Leslie (sorry but you are a no reply blogger so I couldn't send you a personal message) asked about the broderie perse (the floral applique in the corners). She wanted to know if there are tutorials or books available. I did publish a tutorial on broderie perse and you can find it here. There are several on YouTube however many seem to use fusible web and that is not something I wanted to do. I have searched for books specifically about broderie perse but there are very few available. One that I do have in my library is Broderie Perse by Barbara W. Barber. It is an older book and can be difficult to find. It is an interesting and informative book but honestly the information that you really need can be boiled down to a few points.
When I do broderie perse there are a few things that are important for me and I thought I would share them today.
- When I cut my shapes I leave roughly a 1/4" seam allowance. I position the shape on my background fabric and then trim seam allowance down to a scant 1/8". I generally trim down my seam allowances as I sew. I might trim an 1" or 1 1/2" and stitch most of that down before I trim more excess seam allowance. I do this because I find that if there is a lot of handling of the applique it can fray and you may not have enough seam allowance to turn under.
- I use a slim, sharp needle. My preferred needles are #10 milliners needles.
- I use a fine thread that either matches my applique or the background. My preferred thread these days (introduced to me by Paula) is DMC machine embroidery thread. It is cotton and very lightweight. I find that a taupe colour works well for many of my appliques but I also have other colours in my thread box.
- I used a tiny dab of inexpensive glue to temporarily tack my shapes in position. I look for a glue that is washable, fabric safe and acid free. For those who live in Canada you can buy Studio Glue from Dollarama. It costs $1.25 for four sticks. Bargain!
To stitch down the shapes there are a few stitches that can be used. A blind stitch (the traditional applique method where the seam allowance is turned under with the tip of the needle) is my preferred method however the applique can also be done with a buttonhole/blanket stitch in which case the raw edge of the applique is not turned under but is instead covered with the stitches.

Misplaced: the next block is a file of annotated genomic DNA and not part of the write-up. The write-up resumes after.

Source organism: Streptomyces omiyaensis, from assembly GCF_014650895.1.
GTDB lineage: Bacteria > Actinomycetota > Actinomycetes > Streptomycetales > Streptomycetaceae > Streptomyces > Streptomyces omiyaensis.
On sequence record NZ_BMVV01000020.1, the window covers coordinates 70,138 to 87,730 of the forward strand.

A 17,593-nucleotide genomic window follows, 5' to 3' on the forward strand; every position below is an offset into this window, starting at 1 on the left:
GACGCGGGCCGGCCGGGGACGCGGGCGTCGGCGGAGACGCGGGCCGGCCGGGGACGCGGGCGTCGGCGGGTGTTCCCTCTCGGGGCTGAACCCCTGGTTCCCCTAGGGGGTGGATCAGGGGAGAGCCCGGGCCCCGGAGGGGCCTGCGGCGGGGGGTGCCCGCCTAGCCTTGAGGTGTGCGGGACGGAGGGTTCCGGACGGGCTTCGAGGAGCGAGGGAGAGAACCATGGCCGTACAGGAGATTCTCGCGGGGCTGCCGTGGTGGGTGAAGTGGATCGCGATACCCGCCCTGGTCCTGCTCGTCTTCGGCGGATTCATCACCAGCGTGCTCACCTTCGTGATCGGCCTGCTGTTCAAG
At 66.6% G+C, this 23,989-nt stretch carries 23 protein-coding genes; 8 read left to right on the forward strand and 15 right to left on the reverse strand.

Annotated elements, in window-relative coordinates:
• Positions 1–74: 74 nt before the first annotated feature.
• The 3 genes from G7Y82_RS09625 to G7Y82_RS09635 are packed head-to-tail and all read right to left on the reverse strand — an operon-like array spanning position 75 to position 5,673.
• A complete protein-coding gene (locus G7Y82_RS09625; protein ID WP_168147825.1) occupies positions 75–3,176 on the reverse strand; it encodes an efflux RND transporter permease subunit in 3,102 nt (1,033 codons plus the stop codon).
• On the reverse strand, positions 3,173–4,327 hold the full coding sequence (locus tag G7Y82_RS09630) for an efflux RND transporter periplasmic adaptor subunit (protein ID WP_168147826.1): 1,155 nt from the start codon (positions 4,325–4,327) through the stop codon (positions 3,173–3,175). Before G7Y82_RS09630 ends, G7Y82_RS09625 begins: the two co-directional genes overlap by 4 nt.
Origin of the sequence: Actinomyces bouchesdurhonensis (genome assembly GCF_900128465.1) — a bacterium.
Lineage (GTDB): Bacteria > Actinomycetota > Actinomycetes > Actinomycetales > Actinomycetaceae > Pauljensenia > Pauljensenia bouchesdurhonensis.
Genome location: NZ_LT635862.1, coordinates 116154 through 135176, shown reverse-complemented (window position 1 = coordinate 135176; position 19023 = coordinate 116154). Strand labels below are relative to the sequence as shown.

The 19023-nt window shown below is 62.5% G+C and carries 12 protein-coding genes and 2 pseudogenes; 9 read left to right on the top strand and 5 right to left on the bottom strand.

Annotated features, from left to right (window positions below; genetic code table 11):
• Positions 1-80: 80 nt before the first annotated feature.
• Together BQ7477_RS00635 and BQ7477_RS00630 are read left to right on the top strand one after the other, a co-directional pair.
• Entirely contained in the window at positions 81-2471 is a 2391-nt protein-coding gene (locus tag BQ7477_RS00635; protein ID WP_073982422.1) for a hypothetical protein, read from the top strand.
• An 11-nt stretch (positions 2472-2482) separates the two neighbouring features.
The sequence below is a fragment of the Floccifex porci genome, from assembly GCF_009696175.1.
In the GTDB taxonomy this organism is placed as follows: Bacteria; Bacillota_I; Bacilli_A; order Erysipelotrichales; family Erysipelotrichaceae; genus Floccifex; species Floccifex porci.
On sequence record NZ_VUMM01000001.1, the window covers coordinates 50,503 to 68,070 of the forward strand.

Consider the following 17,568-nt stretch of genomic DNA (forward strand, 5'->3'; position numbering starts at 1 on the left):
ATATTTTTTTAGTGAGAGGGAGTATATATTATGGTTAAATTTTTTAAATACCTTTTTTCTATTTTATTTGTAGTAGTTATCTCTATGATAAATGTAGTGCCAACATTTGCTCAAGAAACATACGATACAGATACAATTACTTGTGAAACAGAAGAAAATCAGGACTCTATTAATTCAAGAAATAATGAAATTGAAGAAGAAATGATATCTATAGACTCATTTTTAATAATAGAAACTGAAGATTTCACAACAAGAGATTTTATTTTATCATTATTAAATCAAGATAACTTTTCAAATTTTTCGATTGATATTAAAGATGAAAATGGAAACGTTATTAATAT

The compass in block 1 is English paper pieced and I have a couple of tips for piecing the compass. You will notice that the large brown diamonds have tiny cream diamonds (with a red print) at the inner point. I appliqued the cream fabric to the brown fabric before I basted the paper to the brown fabric (inside the green circle).
I stitched a red triangle to either side of the diamond. When I got to the point inside the circle I made sure that the cream diamond was a couple of threads shy of the point of the red triangle. I added the red triangle at the left and took an extra stitch to keep the points of the red triangles together (inside the red circle). I then continued sewing the red triangle to the other side of the diamond.
I stitched the curved shapes to either side of four of the brown diamonds. Those curved edges must line up or you won't have what appears to be a circle behind the compass points.
In order to make sure that the curved edges did match up I made a registration mark on my paper so that I knew where the curved edge should be positioned.
To sew the units together I made sure to line up the curve with the registration mark on the paper template and when I got to the inside edge I made sure that the cream diamond was a couple of threads shy of the point on the red triangle (at the red circle) so that when I added the next unit with the red triangle I could take an extra stitch to pull those points together. As you add pieces to make the compass be sure to open it up and ensure that the curved edge is even on either side of each large diamond.
I hope that these little tips will be helpful! Until the next time, happy sewing!Karen H
You are so generous! This is so helpful. Thank you!ReplyDelete
Thank you for the information. I have bookmarked this post and the tutorial for future reference.ReplyDelete
now i need to find my copy of the book to see if i can manage this along with Celebrating Mary Brown, both have quite intensive hand appliquéd blocks..i know that doing this along with you i would learn so muchReplyDelete
When you broke it down like this, making these blocks does seem manageable. Maybe someday I'll make this quilt, too many in progress right now. Thanks for the tutorial!ReplyDelete
Thanks for always generously sharing your quilting tips with your readers. I have learned so much from your posts.ReplyDelete
Thanks for the great tutorial. It is very interesting to have the steps broken down into manageable bits, so that it looks doable. The information can be used when assessing other patterns as well, to decide how best to tackle something that looks difficult or impossible. Thanks also for the version two updates of Paula's blocks. I love them all.ReplyDelete
I own the book and I have been drooling over your lovely blocks. I think I detect a new project on the horizon. Fabulous tutorial.ReplyDelete
Great clear tutorial thank you.ReplyDelete
I need all the help I can get great tutorial very helpful, hoping to master my fabric selection to make my blocks as gorgeous as yours!ReplyDelete